If you know your niche and your ideal clientele then start writing basic blog posts. Consider putting a banner on your website: “Opening Sessions 2023” and then in January, you can update the banner depending on when you receive your certification and/or licensing. 

Write blog posts that include keywords about your ideal clients and the locations where they are so that when they search for counsellors within their area, you pop up. 

‘The more you can blog, the more SEO you get, and it can take a long time for that SEO to build. So, you have this great opportunity here if you have the time to just start blogging.’ – Julia Smith 

Repurpose your content 

Even if social media isn’t your thing, you can easily repurpose content – like from your blog posts! – into Instagram reels, which are currently what the algorithm favours. 

‘Once a week or even once every other week … you do a little reel where, once you have finished writing a blog, then you talk about that blog in a reel, and you post it. So it’s something easy … to just talk about what you just wrote.’ – Julia Smith 

Instagram is not only a great tool to connect with your ideal audience but it can also connect you with other professionals in your field and area. It is a networking opportunity between you and your clients and you and your peers. 

‘Building that online community of other practitioners can be really helpful for getting your name out there.’ – Julia Smith 

Focus on networking and building your online presence while you wait to get your full certification and/or licensure.

Connect With Me

Resources Mentioned and Useful Links:

Ep 34: Michelle Noftall Returns: The Benefits of Trying Something New in Your Canadian Private Practice 

Learn more about the tools and deals that I love and use for my Canadian private practice

Sign up for my free e-course on How to Start an Online Canadian Private Practice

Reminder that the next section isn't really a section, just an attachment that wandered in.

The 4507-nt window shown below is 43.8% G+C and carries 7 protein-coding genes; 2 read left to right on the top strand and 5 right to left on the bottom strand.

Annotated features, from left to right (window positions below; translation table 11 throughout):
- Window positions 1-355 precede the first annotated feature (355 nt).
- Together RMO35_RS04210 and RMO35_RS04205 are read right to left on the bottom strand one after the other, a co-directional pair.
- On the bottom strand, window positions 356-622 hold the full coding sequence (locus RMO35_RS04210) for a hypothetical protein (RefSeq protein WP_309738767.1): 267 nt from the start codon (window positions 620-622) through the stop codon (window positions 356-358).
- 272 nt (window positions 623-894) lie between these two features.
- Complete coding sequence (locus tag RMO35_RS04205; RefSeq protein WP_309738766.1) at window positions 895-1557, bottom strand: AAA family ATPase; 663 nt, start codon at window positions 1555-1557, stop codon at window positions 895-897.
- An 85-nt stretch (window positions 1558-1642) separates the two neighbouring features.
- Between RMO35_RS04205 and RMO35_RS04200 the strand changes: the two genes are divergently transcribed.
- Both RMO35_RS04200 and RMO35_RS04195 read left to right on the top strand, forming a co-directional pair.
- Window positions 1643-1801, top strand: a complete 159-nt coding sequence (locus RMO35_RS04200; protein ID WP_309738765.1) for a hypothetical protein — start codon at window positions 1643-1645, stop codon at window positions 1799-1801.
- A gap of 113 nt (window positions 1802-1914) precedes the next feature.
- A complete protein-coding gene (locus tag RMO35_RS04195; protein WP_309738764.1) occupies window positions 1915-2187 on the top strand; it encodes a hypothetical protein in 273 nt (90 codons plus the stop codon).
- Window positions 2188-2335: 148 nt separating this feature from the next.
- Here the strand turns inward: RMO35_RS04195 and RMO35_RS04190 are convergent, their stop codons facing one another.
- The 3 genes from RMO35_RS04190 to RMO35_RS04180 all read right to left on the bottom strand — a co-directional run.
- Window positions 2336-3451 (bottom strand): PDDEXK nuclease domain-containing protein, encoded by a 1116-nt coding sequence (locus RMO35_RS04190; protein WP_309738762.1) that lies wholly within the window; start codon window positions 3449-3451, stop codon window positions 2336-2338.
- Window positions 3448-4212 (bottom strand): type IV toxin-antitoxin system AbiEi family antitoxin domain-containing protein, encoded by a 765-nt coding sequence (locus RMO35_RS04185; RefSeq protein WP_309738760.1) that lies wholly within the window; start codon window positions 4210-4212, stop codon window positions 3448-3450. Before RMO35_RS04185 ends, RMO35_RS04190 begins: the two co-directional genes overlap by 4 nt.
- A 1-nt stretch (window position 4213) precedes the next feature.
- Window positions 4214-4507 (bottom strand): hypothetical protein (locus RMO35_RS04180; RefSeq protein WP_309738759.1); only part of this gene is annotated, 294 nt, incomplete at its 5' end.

Learn more about Barb on her Psychology Today profile

Learn more about liability insurance and licensing through the CCPA website. 

Need a new website? Consider working with Brighter Vision

Jane App (use code FEARLESS for one month free)

Listen to my podcast episodes on networking, blogging, and building a social media presence

Rate, review, and subscribe to this podcast on Apple Podcasts, Google Podcasts, Stitcher, Spotify, Amazon, and TuneIn.

About Julia

Julia Smith, MEd, RCT, CCC is a registered Counselling Therapist who owns a group private practice in Halifax, Nova Scotia. She is also the owner of Fearless Practice Consulting and hosts the Fearless Practice podcast. Through the Fearless Practice podcast, she provides invaluable insights and practical advice on starting and growing a successful Canadian private practice. Julia’s wealth of knowledge also extends beyond the podcast, as she provides personalized one-on-one consulting to therapists who are feeling burnt out and overwhelmed with their solo or group private practices. With Julia’s expertise, therapists can confidently navigate the complexities of owning a private practice and find work life – balance. 

Julia also has written articles for the Canadian Counselling and Psychotherapy association. You can learn more at